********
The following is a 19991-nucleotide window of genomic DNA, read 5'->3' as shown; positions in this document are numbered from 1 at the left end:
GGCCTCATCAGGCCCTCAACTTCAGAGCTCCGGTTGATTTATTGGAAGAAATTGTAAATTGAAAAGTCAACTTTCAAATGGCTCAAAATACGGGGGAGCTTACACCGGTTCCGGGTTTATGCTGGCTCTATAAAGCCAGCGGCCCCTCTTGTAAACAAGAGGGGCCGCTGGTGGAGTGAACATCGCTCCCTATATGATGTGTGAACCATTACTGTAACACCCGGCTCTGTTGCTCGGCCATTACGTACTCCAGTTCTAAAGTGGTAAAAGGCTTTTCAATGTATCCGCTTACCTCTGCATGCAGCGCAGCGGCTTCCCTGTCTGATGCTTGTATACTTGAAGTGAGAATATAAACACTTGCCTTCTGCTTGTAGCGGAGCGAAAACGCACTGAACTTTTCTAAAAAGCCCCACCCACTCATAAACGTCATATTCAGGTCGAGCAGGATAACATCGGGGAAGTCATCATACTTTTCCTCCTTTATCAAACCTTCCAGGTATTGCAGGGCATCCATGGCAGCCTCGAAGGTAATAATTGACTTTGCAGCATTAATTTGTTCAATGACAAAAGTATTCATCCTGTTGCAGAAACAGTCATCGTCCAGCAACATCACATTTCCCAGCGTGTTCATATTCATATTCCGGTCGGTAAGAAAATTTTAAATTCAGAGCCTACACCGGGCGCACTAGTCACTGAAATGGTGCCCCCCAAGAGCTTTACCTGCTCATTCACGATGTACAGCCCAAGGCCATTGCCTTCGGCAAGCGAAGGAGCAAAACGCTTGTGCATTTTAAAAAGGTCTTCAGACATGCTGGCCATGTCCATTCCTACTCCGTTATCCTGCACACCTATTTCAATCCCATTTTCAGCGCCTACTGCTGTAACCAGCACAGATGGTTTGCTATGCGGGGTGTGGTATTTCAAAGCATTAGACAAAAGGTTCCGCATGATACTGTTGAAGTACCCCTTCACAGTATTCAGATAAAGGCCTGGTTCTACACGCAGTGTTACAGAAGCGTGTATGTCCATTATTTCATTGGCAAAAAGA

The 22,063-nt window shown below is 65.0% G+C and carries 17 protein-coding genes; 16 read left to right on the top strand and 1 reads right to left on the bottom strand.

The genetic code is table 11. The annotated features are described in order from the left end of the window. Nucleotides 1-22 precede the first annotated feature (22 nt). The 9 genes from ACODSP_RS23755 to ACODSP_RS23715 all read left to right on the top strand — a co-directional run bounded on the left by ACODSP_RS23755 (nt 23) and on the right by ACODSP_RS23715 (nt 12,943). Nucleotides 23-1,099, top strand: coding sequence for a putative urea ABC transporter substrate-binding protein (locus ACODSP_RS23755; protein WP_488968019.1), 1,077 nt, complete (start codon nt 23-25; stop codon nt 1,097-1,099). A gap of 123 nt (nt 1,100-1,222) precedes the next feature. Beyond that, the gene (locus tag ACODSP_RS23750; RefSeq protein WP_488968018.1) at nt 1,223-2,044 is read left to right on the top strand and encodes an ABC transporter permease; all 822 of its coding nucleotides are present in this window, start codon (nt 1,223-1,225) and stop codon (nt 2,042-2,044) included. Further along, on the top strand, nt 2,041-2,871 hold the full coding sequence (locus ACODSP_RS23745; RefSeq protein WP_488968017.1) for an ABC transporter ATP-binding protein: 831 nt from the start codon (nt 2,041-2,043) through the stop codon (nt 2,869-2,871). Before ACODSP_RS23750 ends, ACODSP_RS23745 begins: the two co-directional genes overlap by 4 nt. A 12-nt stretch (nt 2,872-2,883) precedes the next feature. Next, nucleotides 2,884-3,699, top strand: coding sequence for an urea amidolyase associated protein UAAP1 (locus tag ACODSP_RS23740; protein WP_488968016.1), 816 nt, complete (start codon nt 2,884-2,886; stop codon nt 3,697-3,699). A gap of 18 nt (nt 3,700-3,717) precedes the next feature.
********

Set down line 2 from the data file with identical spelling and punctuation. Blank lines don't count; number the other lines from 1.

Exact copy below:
GGCCTCATCAGGCCCTCAACTTCAGAGCTCCGGTTGATTTATTGGAAGAAATTGTAAATTGAAAAGTCAACTTTCAAATGGCTCAAAATACGGGGGAGCTTACACCGGTTCCGGGTTTATGCTGGCTCTATAAAGCCAGCGGCCCCTCTTGTAAACAAGAGGGGCCGCTGGTGGAGTGAACATCGCTCCCTATATGATGTGTGAACCATTACTGTAACACCCGGCTCTGTTGCTCGGCCATTACGTACTCCAGTTCTAAAGTGGTAAAAGGCTTTTCAATGTATCCGCTTACCTCTGCATGCAGCGCAGCGGCTTCCCTGTCTGATGCTTGTATACTTGAAGTGAGAATATAAACACTTGCCTTCTGCTTGTAGCGGAGCGAAAACGCACTGAACTTTTCTAAAAAGCCCCACCCACTCATAAACGTCATATTCAGGTCGAGCAGGATAACATCGGGGAAGTCATCATACTTTTCCTCCTTTATCAAACCTTCCAGGTATTGCAGGGCATCCATGGCAGCCTCGAAGGTAATAATTGACTTTGCAGCATTAATTTGTTCAATGACAAAAGTATTCATCCTGTTGCAGAAACAGTCATCGTCCAGCAACATCACATTTCCCAGCGTGTTCATATTCATATTCCGGTCGGTAAGAAAATTTTAAATTCAGAGCCTACACCGGGCGCACTAGTCACTGAAATGGTGCCCCCCAAGAGCTTTACCTGCTCATTCACGATGTACAGCCCAAGGCCATTGCCTTCGGCAAGCGAAGGAGCAAAACGCTTGTGCATTTTAAAAAGGTCTTCAGACATGCTGGCCATGTCCATTCCTACTCCGTTATCCTGCACACCTATTTCAATCCCATTTTCAGCGCCTACTGCTGTAACCAGCACAGATGGTTTGCTATGCGGGGTGTGGTATTTCAAAGCATTAGACAAAAGGTTCCGCATGATACTGTTGAAGTACCCCTTCACAGTATTCAGATAAAGGCCTGGTTCTACACGCAGTGTTACAGAAGCGTGTATGTCCATTATTTCATTGGCAAAAAGA